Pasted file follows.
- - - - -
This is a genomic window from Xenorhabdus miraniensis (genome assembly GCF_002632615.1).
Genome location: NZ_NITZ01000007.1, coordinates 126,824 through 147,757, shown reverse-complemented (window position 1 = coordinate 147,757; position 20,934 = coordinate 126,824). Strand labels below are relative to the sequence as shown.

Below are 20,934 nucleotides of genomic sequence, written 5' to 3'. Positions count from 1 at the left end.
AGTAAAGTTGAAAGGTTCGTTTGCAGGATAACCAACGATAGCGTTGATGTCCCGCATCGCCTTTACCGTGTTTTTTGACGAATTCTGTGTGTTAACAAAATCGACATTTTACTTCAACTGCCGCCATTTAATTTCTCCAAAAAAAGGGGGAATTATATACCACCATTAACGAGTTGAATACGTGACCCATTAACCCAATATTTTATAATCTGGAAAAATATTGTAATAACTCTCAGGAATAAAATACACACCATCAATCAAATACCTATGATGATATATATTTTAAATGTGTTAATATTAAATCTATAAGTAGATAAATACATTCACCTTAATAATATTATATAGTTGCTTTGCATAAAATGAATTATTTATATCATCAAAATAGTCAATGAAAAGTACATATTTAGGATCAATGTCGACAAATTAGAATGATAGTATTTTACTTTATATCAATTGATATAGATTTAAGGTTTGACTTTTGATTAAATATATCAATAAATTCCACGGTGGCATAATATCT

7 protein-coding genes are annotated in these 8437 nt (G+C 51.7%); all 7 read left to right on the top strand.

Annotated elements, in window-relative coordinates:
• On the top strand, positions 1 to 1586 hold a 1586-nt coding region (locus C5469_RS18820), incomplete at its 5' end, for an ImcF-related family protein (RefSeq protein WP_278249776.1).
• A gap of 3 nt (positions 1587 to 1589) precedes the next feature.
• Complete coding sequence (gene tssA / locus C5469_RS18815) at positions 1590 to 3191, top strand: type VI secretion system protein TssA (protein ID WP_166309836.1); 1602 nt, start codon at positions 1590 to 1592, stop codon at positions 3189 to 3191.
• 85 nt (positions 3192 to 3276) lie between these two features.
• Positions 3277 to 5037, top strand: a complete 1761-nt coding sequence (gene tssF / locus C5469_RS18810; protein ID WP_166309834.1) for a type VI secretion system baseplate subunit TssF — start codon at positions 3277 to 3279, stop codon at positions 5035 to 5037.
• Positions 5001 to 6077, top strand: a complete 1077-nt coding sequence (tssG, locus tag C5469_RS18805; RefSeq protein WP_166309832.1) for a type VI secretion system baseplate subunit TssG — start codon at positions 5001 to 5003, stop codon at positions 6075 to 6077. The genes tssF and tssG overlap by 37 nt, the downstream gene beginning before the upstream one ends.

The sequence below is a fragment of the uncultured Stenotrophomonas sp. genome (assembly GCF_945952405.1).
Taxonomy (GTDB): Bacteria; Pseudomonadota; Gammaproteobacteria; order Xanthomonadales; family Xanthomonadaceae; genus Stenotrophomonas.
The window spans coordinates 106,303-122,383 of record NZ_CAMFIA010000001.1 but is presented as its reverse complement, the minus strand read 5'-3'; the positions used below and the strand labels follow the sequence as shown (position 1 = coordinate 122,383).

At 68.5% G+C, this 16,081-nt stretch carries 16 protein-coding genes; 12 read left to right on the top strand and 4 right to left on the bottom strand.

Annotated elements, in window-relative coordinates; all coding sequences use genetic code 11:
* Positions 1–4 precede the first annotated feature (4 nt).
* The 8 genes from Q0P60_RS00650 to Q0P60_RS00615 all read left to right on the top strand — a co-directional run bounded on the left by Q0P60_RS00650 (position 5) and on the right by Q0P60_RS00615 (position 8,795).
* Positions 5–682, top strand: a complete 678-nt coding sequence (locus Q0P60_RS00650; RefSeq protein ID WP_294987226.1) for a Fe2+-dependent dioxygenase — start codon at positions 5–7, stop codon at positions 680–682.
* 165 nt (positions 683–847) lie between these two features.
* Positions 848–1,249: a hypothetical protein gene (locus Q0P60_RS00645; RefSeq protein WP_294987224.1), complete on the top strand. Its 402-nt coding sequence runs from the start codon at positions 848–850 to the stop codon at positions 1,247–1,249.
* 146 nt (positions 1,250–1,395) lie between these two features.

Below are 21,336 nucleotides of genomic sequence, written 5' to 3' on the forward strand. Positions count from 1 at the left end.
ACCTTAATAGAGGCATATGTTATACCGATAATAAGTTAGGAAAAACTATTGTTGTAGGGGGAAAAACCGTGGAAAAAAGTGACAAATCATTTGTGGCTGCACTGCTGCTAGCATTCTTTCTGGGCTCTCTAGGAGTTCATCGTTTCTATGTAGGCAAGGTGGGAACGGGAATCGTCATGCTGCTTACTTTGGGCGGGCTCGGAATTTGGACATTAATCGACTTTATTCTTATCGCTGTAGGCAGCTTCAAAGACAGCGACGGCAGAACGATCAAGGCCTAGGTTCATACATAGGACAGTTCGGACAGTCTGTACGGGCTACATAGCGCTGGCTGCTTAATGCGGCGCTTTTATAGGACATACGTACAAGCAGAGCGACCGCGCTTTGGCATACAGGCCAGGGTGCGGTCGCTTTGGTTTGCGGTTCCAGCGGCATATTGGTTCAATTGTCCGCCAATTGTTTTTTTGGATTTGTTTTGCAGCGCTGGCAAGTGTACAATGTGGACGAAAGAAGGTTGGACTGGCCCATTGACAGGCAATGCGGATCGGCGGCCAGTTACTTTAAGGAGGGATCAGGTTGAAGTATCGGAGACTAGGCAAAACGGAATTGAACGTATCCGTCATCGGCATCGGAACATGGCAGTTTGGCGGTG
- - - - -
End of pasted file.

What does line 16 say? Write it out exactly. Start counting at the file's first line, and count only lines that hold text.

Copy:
At 68.5% G+C, this 16,081-nt stretch carries 16 protein-coding genes; 12 read left to right on the top strand and 4 right to left on the bottom strand.